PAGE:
Many people who have recently moved to Florida and purchased homestead properties to protect their wealth against creditors in other states are concerned that after the effective date of the new bankruptcy law creditors may force them into involuntary bankruptcy. An involuntary bankruptcy would strip away homestead protection from anyone who has moved to Florida and purchased their homestead within the prior 40 months.
At a recent national conference of bankruptcy attorneys I asked the director of the lawyer’s organization about increased risks of involuntary bankruptcy under the new bankruptcy law. Under his interpretation of the new law, the only people who could be debtors are those individuals who prior to attended a debt management course from an approved provider. Debtors who want to avoid bankruptcy would not take the approved course and they would thereby disqualify themselves from either voluntary or involuntary bankruptcy.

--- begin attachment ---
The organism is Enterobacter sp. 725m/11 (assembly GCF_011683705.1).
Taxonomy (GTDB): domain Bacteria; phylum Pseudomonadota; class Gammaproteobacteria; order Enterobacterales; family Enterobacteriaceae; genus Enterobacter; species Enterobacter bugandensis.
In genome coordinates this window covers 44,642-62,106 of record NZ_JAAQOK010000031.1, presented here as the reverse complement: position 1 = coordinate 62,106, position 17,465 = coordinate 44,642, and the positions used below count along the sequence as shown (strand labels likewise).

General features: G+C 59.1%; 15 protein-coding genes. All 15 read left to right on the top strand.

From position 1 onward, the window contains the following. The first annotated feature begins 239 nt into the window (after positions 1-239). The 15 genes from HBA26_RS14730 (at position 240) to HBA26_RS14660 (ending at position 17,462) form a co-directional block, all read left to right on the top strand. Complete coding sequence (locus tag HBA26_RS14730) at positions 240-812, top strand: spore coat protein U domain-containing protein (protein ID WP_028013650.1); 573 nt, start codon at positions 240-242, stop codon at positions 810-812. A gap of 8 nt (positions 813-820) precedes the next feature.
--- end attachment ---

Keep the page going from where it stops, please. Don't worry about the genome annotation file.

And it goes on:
This past week the government issued proposed changes in the official bankruptcy rules to adapt to the new bankruptcy law. The proposed rules state that following an order approving a petition for involuntary bankruptcy the involuntary debtor had to file within 15 days a certificate of attendance at a debt management course. The rules contemplate that a person can be ordered by the bankruptcy court to get debt management education after, not before, he is adjudicated bankruptcy as a result of an involuntary petition. Whereas a voluntary bankruptcy debtor who does not file a certificate of attendance is subject to dismissal of his case, the rules do not specify penalties for failure to attend debt management as a result of an involuntary petition.
We do not know if courts will find that the debt management education requirement of the new law is an obstacle to involuntary petitions. It appears that proposed bankruptcy rules assume that mandatory debt management education is not inconsistent with involuntary bankruptcy.
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